Grad enrollment drops after three-year increase

Graduate enrollment at AU has dropped, according to a Jan. 23 memorandum from President Neil Kerwin.

There are 188 fewer graduate students in 2012 than in 2011, a calculated 5.5 percent drop, according to Director of Institutional Research and Assessment Karen Froslid-Jones.

Froslid-Jones said in an email that AU enrolled

• 3,126 graduate students for spring 2009,

• 3,421 in spring 2011

• And 3,233 for spring 2012.

She did not seem alarmed by the decrease in graduate enrollment.

“I wouldn’t call 188 students significant, especially since the schools and colleges budgeted and planned for fewer students,” she said. “You’ll notice if you look at the four-year trend that there are variations in enrollment and that this year’s enrollment is pretty close to where we were two years ago.”

Jonathan Tubman, the vice president for graduate studies and research, said the University revamped the graduate program section of the AU website to attract more applicants. The new pages feature faculty and student testimonials portraying their experiences and the merits of AU’s programs.

Tubman said he hopes this effort will draw new applicants, though he said the drop may be more closely linked to flaws in the graduate programs’ structure.

“Other schools are ahead of AU at offering student-friendly courses,” Tubman said.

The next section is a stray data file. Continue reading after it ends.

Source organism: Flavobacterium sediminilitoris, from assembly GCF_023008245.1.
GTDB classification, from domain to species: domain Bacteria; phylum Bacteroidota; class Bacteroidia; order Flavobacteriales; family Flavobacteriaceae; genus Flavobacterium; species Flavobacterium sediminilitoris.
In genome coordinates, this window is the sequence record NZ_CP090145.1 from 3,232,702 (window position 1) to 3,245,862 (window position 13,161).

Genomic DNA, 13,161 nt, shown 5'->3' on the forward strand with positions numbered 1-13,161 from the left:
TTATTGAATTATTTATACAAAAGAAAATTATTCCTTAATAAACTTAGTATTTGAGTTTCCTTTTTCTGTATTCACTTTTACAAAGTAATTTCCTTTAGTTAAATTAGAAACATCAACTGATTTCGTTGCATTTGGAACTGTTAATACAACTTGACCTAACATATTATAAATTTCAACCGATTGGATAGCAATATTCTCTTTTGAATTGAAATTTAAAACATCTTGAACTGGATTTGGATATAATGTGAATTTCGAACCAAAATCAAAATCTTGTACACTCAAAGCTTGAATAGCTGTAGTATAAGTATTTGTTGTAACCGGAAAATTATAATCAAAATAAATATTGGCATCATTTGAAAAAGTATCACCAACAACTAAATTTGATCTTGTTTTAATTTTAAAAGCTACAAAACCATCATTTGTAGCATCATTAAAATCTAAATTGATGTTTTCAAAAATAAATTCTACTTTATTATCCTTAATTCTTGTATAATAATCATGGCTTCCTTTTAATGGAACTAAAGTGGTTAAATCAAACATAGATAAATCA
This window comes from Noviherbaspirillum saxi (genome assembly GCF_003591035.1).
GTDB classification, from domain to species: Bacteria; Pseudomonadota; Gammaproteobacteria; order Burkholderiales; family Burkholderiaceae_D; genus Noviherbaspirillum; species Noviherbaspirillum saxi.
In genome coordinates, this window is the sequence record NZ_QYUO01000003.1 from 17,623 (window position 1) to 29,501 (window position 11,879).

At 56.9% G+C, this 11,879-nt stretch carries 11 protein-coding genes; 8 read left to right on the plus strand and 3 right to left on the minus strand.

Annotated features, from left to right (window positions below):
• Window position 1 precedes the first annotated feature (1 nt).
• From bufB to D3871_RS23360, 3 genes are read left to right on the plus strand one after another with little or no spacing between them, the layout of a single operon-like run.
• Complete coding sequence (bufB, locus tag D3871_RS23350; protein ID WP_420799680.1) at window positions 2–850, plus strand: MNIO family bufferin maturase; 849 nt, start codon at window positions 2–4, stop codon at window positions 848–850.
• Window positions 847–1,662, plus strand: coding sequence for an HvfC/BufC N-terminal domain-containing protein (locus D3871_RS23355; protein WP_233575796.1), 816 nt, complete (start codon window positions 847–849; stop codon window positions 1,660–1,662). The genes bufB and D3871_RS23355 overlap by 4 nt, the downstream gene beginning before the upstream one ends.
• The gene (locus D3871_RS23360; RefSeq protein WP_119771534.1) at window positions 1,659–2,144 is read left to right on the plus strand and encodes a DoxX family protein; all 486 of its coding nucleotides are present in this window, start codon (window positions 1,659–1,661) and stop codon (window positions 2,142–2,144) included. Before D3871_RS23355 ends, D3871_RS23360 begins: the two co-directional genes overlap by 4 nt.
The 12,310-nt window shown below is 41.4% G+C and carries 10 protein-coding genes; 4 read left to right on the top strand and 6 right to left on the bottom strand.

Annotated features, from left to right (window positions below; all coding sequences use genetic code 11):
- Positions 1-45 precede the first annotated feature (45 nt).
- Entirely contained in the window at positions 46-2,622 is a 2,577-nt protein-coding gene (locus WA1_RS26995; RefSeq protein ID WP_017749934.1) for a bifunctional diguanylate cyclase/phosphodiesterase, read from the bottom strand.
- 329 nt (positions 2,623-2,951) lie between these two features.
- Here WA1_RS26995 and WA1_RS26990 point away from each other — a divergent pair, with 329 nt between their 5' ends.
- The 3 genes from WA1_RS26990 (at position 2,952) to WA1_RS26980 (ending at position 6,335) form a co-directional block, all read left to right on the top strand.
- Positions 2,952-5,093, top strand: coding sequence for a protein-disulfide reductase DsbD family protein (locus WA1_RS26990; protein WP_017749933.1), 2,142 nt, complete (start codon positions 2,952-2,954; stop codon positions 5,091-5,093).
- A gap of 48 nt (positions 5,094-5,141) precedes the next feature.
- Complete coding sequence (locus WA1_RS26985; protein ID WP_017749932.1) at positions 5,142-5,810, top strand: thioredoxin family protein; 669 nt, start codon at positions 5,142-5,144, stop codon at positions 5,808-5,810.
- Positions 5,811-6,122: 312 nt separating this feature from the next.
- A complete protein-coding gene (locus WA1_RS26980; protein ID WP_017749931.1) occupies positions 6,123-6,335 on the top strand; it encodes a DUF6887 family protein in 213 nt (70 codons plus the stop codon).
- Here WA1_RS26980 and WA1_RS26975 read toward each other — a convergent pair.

Some prospective students are deterred from AU’s graduate programs because of the lack of flexible evening and online courses, Tubman said.

“I think what we’re also seeing in urban areas, is that many people work full time and go to graduate school, and if you make it easy for people to go to school and work part time then they can work full time and go to school,” he said.

Kerwin’s Jan. 23 memo said part-time enrollment is “substantially above” target numbers, which may be attributed to the fact that more students are pursuing graduate degrees while working day jobs.

Other D.C. graduate schools, such as George Mason University and the University of Maryland, have transitioned to accommodate students by offering more classes online and after 5 p.m., Tubman said.

“AU is moving there,” he said.

School of Public Affairs graduate student Catherine Horn said she had a difficult time getting into courses that fit into her work schedule, such as “Public Policy Practicum,” a graduation requirement for all public policy master’s students.

One of the three sessions meets in the middle of the workday, while another convenes late into the evening. Horn said the most popular session, Tuesday at 5:30 p.m., filled up almost instantly because evening time attracted many students.

“AU could be more accommodating in terms of class times and location,” she said.

Horn said AU’s location is also constricting for students that spend part of their week working downtown. She said universities like Johns Hopkins University and Maryland have strategically situated their graduate-level programs in rented-out city center facilities to accommodate their active students.

School of International Service graduate student Edward Whitney said he believes accommodating working students too much will lead to academic degradation, which he calls the “Community College Effect.”

“How accommodating can you expect people to be without running the risk of sacrificing the academic quality of the class atmosphere?” he said.

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